Broken Collarbone

Fact CheckedMedically reviewedSources
This content is medically reviewed or fact checked to ensure factually accurate information. With strict sourcing guidelines, we only link to academic research institutions and when research is available, medically peer-reviewed studies. The information in our articles is not intended to replace a one-on-one relationship with a qualified health care professional and is not intended as medical advice. More…
Last Medical Review: March 28, 2020
Medically Reviewed by Dr. Luis Alberto Vallejo
Clavicle Fracture (March 28, 2020)
Broken collarbone (March 28, 2020)

A broken clavicle hurts and it gets worse as you move your shoulder and arm. The risk of breaking the clavicle is greater in children because they have softer skeletons. Most clavicle fractures heal without treatment and cause no problems afterwards.

Clavicle failure may be due to a stroke or excessive pressure on the clavicle. Children can break the clavicle if they roll against one shoulder.

It may also happen that infants’ clavicles are broken at birth when the baby’s soft skeleton is compressed.

Symptoms

The following symptoms are common if the clavicle is broken:

  • You get swollen over the clavicle.
  • It hurts when you feel the clavicle.
  • It hurts when you move your shoulder and arm.

A child who has broken the clavicle can show it as follows:

  • The child has pain in the arm and shoulder.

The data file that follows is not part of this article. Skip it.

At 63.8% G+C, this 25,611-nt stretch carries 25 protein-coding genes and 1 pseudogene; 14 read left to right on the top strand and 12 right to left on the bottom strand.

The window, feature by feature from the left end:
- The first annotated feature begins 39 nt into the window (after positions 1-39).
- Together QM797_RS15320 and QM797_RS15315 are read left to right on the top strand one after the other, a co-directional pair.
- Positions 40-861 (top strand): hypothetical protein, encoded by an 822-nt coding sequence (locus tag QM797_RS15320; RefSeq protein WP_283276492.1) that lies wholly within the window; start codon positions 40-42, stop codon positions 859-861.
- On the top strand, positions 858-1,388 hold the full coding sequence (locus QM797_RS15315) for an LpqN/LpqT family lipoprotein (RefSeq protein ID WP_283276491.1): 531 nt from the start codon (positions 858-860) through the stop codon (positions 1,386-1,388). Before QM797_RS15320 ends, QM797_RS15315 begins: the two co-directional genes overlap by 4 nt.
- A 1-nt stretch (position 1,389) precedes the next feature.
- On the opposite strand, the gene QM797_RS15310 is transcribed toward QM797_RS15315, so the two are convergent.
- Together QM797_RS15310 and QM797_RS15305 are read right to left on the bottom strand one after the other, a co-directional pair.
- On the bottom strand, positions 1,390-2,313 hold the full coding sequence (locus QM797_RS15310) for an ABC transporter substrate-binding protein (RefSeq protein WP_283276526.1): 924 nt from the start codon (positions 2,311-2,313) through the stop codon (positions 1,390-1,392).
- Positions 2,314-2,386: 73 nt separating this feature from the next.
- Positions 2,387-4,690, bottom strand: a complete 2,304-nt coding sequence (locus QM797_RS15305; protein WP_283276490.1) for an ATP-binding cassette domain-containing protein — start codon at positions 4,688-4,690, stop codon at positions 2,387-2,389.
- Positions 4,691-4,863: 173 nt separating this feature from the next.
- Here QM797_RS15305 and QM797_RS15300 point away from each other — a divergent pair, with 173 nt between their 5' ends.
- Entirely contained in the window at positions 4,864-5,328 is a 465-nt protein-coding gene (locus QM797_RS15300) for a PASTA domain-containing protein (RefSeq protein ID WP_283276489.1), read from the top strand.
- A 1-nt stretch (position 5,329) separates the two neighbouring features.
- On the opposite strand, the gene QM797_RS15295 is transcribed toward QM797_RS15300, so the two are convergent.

• The child does not want to lift or use the arm.
  • The child becomes sad when you lift them up.
  • The child holds the injured arm still by holding the forearm with the other arm.

When and where should I seek care?

If you think you or your child has broken the clavicle, contact a health center or on-call clinic.

If your child has fallen and does not want to use the arm or is in great pain, immediately contact a health care center or on-call reception. A doctor can then determine if the clavicle or upper arm has been damaged.

If it is closed at the health center or on-call reception, seek care at an emergency room.

What can I do for myself?

Try to relieve the pain by having your arm in a so-called mitella. You can make a mitella yourself by folding a shawl to a triangle and tying it behind your neck. Then the forearm can rest in the fabric just above the waist. The midella acts as a support for the arm, but it does not make the clavicle heal faster. Therefore, you can remove the middle if the child finds it uncomfortable.

A newborn baby who has broken the clavicle is usually sore where the injury is. Try to grasp the lower body and not the armpits when you lift the baby. At the same time, you can support his arm on the injured side so that the arm does not hang down.

Give the child painkillers if needed

You can give the baby non-prescription painkillers containing paracetamol if you notice that they are in pain.

Some tips when the child should shower, sleep and dress

In the beginning, the smallest little movement can hurt very badly. Here’s how you can help your child:

  • Wash the child with a washcloth if they are too sore to shower or bathe.
  • Avoid overly tight clothing.